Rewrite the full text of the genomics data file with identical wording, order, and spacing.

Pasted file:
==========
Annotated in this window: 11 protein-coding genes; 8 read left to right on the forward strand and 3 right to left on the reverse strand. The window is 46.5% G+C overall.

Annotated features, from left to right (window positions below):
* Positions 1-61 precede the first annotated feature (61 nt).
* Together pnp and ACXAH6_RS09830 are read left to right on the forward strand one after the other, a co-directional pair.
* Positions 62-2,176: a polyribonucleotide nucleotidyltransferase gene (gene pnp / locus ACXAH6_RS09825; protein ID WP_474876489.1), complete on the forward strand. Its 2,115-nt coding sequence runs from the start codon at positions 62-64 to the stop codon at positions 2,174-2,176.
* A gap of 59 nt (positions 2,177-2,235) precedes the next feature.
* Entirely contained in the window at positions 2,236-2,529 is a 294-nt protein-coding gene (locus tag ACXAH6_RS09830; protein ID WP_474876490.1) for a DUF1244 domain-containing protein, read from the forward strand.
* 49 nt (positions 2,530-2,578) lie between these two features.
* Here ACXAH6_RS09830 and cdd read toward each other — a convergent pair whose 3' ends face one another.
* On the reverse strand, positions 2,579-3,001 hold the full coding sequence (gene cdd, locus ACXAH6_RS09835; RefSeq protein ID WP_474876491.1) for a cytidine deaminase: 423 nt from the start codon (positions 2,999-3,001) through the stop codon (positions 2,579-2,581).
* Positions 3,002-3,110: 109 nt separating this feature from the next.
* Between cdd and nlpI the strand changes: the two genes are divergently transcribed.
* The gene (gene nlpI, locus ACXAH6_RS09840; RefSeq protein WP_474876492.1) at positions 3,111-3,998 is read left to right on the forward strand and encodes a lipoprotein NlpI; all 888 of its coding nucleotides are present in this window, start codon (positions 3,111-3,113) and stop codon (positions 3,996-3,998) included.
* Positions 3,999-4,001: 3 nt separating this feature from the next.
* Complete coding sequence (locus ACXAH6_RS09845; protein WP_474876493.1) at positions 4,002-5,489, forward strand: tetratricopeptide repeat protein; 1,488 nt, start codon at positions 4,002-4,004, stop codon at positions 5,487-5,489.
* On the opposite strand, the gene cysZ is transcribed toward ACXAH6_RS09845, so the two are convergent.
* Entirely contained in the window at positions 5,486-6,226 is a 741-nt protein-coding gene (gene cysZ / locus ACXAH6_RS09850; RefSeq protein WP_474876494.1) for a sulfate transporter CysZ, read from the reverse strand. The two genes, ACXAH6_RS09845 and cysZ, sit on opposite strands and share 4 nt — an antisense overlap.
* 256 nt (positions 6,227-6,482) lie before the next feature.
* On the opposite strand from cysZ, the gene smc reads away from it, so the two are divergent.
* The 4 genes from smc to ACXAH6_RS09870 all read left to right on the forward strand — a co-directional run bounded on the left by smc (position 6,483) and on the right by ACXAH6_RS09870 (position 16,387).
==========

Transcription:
Annotated in this window: 11 protein-coding genes; 8 read left to right on the forward strand and 3 right to left on the reverse strand. The window is 46.5% G+C overall.

Annotated features, from left to right (window positions below):
* Positions 1-61 precede the first annotated feature (61 nt).
* Together pnp and ACXAH6_RS09830 are read left to right on the forward strand one after the other, a co-directional pair.
* Positions 62-2,176: a polyribonucleotide nucleotidyltransferase gene (gene pnp / locus ACXAH6_RS09825; protein ID WP_474876489.1), complete on the forward strand. Its 2,115-nt coding sequence runs from the start codon at positions 62-64 to the stop codon at positions 2,174-2,176.
* A gap of 59 nt (positions 2,177-2,235) precedes the next feature.
* Entirely contained in the window at positions 2,236-2,529 is a 294-nt protein-coding gene (locus tag ACXAH6_RS09830; protein ID WP_474876490.1) for a DUF1244 domain-containing protein, read from the forward strand.
* 49 nt (positions 2,530-2,578) lie between these two features.
* Here ACXAH6_RS09830 and cdd read toward each other — a convergent pair whose 3' ends face one another.
* On the reverse strand, positions 2,579-3,001 hold the full coding sequence (gene cdd, locus ACXAH6_RS09835; RefSeq protein ID WP_474876491.1) for a cytidine deaminase: 423 nt from the start codon (positions 2,999-3,001) through the stop codon (positions 2,579-2,581).
* Positions 3,002-3,110: 109 nt separating this feature from the next.
* Between cdd and nlpI the strand changes: the two genes are divergently transcribed.
* The gene (gene nlpI, locus ACXAH6_RS09840; RefSeq protein WP_474876492.1) at positions 3,111-3,998 is read left to right on the forward strand and encodes a lipoprotein NlpI; all 888 of its coding nucleotides are present in this window, start codon (positions 3,111-3,113) and stop codon (positions 3,996-3,998) included.
* Positions 3,999-4,001: 3 nt separating this feature from the next.
* Complete coding sequence (locus ACXAH6_RS09845; protein WP_474876493.1) at positions 4,002-5,489, forward strand: tetratricopeptide repeat protein; 1,488 nt, start codon at positions 4,002-4,004, stop codon at positions 5,487-5,489.
* On the opposite strand, the gene cysZ is transcribed toward ACXAH6_RS09845, so the two are convergent.
* Entirely contained in the window at positions 5,486-6,226 is a 741-nt protein-coding gene (gene cysZ / locus ACXAH6_RS09850; RefSeq protein WP_474876494.1) for a sulfate transporter CysZ, read from the reverse strand. The two genes, ACXAH6_RS09845 and cysZ, sit on opposite strands and share 4 nt — an antisense overlap.
* 256 nt (positions 6,227-6,482) lie before the next feature.
* On the opposite strand from cysZ, the gene smc reads away from it, so the two are divergent.
* The 4 genes from smc to ACXAH6_RS09870 all read left to right on the forward strand — a co-directional run bounded on the left by smc (position 6,483) and on the right by ACXAH6_RS09870 (position 16,387).